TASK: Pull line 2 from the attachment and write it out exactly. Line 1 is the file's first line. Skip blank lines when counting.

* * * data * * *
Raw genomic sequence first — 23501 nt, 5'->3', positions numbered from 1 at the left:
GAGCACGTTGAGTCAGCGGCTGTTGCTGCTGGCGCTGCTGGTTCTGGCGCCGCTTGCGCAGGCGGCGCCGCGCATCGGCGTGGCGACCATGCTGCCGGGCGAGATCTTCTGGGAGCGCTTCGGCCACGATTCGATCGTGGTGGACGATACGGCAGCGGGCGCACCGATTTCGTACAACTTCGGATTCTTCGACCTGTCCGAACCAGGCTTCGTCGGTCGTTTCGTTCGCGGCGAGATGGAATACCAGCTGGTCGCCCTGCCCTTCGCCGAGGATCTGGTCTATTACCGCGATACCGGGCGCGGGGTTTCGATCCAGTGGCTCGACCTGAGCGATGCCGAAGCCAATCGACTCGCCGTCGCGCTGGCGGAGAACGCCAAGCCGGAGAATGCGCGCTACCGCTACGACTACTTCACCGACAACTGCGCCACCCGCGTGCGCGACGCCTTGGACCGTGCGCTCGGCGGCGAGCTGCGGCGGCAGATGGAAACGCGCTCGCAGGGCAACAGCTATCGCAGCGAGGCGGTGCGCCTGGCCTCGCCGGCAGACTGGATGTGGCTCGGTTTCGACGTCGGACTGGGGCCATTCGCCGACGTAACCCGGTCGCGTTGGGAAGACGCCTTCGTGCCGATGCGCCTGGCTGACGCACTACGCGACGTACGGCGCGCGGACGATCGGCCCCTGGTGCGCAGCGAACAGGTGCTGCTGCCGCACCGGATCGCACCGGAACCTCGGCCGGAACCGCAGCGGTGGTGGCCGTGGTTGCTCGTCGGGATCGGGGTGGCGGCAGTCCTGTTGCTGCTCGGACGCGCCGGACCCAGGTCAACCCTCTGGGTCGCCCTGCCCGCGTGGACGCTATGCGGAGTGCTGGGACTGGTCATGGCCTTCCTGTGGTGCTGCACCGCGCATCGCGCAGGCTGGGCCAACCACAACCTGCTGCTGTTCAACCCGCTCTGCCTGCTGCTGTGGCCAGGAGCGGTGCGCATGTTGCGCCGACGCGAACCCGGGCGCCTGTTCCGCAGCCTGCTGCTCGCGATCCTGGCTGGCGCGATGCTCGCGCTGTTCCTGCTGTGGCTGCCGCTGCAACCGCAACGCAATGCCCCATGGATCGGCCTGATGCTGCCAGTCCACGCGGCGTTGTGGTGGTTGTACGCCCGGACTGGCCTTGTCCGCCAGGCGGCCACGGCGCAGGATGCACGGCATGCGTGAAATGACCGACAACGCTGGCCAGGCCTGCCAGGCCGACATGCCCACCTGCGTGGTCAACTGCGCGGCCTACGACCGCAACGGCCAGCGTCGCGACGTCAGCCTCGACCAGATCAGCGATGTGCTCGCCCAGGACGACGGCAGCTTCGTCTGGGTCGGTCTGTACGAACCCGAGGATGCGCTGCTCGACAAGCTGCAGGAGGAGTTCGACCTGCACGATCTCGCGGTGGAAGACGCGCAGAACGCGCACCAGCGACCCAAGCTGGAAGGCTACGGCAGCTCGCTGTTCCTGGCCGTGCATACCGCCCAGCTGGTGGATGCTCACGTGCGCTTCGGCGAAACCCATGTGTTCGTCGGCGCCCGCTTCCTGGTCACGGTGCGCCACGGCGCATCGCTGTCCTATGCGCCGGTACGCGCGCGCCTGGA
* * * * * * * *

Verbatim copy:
GAGCACGTTGAGTCAGCGGCTGTTGCTGCTGGCGCTGCTGGTTCTGGCGCCGCTTGCGCAGGCGGCGCCGCGCATCGGCGTGGCGACCATGCTGCCGGGCGAGATCTTCTGGGAGCGCTTCGGCCACGATTCGATCGTGGTGGACGATACGGCAGCGGGCGCACCGATTTCGTACAACTTCGGATTCTTCGACCTGTCCGAACCAGGCTTCGTCGGTCGTTTCGTTCGCGGCGAGATGGAATACCAGCTGGTCGCCCTGCCCTTCGCCGAGGATCTGGTCTATTACCGCGATACCGGGCGCGGGGTTTCGATCCAGTGGCTCGACCTGAGCGATGCCGAAGCCAATCGACTCGCCGTCGCGCTGGCGGAGAACGCCAAGCCGGAGAATGCGCGCTACCGCTACGACTACTTCACCGACAACTGCGCCACCCGCGTGCGCGACGCCTTGGACCGTGCGCTCGGCGGCGAGCTGCGGCGGCAGATGGAAACGCGCTCGCAGGGCAACAGCTATCGCAGCGAGGCGGTGCGCCTGGCCTCGCCGGCAGACTGGATGTGGCTCGGTTTCGACGTCGGACTGGGGCCATTCGCCGACGTAACCCGGTCGCGTTGGGAAGACGCCTTCGTGCCGATGCGCCTGGCTGACGCACTACGCGACGTACGGCGCGCGGACGATCGGCCCCTGGTGCGCAGCGAACAGGTGCTGCTGCCGCACCGGATCGCACCGGAACCTCGGCCGGAACCGCAGCGGTGGTGGCCGTGGTTGCTCGTCGGGATCGGGGTGGCGGCAGTCCTGTTGCTGCTCGGACGCGCCGGACCCAGGTCAACCCTCTGGGTCGCCCTGCCCGCGTGGACGCTATGCGGAGTGCTGGGACTGGTCATGGCCTTCCTGTGGTGCTGCACCGCGCATCGCGCAGGCTGGGCCAACCACAACCTGCTGCTGTTCAACCCGCTCTGCCTGCTGCTGTGGCCAGGAGCGGTGCGCATGTTGCGCCGACGCGAACCCGGGCGCCTGTTCCGCAGCCTGCTGCTCGCGATCCTGGCTGGCGCGATGCTCGCGCTGTTCCTGCTGTGGCTGCCGCTGCAACCGCAACGCAATGCCCCATGGATCGGCCTGATGCTGCCAGTCCACGCGGCGTTGTGGTGGTTGTACGCCCGGACTGGCCTTGTCCGCCAGGCGGCCACGGCGCAGGATGCACGGCATGCGTGAAATGACCGACAACGCTGGCCAGGCCTGCCAGGCCGACATGCCCACCTGCGTGGTCAACTGCGCGGCCTACGACCGCAACGGCCAGCGTCGCGACGTCAGCCTCGACCAGATCAGCGATGTGCTCGCCCAGGACGACGGCAGCTTCGTCTGGGTCGGTCTGTACGAACCCGAGGATGCGCTGCTCGACAAGCTGCAGGAGGAGTTCGACCTGCACGATCTCGCGGTGGAAGACGCGCAGAACGCGCACCAGCGACCCAAGCTGGAAGGCTACGGCAGCTCGCTGTTCCTGGCCGTGCATACCGCCCAGCTGGTGGATGCTCACGTGCGCTTCGGCGAAACCCATGTGTTCGTCGGCGCCCGCTTCCTGGTCACGGTGCGCCACGGCGCATCGCTGTCCTATGCGCCGGTACGCGCGCGCCTGGA